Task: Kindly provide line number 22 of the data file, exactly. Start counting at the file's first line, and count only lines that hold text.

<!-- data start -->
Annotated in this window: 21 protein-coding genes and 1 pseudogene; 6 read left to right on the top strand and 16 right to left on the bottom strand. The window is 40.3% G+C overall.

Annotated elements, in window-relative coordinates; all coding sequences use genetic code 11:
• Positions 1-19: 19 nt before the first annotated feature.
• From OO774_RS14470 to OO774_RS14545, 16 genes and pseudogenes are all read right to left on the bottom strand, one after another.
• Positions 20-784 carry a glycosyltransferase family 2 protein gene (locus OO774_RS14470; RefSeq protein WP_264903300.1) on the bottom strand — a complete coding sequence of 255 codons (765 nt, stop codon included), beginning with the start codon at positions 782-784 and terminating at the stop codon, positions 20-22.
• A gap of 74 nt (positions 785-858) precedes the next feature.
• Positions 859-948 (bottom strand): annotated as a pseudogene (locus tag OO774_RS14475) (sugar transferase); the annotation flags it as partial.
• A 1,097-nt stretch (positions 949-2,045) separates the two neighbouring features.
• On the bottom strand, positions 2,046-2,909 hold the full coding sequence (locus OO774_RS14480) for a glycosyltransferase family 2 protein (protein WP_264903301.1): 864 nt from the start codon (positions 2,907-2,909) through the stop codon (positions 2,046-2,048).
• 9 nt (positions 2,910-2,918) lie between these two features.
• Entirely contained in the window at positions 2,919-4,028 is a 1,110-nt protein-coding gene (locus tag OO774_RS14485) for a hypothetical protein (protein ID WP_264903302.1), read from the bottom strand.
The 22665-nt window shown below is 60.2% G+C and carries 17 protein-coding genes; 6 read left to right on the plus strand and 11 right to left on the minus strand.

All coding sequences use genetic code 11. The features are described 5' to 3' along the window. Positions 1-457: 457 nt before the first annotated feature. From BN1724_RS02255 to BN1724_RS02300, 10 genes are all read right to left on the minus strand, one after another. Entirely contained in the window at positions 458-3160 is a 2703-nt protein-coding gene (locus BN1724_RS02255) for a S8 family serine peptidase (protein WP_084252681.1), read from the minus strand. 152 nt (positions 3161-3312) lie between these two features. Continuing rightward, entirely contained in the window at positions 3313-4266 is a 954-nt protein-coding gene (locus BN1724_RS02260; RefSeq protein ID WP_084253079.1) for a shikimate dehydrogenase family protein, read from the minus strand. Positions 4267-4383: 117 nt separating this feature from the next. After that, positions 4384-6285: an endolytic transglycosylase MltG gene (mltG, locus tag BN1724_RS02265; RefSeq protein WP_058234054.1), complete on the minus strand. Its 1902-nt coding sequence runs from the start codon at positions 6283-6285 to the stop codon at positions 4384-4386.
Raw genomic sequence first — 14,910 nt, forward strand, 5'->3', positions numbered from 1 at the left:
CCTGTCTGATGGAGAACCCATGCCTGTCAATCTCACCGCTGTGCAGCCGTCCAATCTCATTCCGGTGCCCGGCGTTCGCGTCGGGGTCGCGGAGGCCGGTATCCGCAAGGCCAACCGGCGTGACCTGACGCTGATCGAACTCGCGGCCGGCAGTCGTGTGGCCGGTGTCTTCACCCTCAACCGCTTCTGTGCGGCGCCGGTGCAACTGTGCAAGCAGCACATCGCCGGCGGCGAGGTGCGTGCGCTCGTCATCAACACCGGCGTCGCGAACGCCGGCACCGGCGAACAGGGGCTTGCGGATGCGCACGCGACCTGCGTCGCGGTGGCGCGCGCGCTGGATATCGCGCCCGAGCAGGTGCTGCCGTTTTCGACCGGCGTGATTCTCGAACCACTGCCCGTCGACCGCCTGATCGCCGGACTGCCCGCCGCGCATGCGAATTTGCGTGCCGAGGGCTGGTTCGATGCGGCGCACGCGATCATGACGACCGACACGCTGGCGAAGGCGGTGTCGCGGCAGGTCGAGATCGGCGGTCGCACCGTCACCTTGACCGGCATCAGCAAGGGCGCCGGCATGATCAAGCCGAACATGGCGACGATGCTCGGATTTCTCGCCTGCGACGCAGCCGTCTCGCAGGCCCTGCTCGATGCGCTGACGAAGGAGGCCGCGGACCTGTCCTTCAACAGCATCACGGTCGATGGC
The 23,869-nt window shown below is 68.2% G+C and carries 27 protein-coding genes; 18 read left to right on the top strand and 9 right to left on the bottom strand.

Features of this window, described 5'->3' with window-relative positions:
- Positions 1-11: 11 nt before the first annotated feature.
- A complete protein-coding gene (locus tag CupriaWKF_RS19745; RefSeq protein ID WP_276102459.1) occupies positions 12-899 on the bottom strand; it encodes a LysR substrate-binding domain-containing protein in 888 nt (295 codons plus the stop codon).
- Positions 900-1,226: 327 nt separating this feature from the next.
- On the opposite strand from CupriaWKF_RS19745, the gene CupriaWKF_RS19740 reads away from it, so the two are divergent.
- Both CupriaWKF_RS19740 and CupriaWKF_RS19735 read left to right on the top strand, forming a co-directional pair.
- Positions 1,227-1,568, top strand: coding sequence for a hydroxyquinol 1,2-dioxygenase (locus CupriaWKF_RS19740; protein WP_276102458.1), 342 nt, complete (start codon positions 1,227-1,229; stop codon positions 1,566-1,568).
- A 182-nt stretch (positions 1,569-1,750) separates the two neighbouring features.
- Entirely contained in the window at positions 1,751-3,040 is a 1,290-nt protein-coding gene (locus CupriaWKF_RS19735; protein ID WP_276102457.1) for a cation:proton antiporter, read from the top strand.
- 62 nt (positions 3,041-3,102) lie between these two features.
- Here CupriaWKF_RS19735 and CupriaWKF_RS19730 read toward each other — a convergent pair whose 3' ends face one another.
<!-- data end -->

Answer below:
- Both CupriaWKF_RS19740 and CupriaWKF_RS19735 read left to right on the top strand, forming a co-directional pair.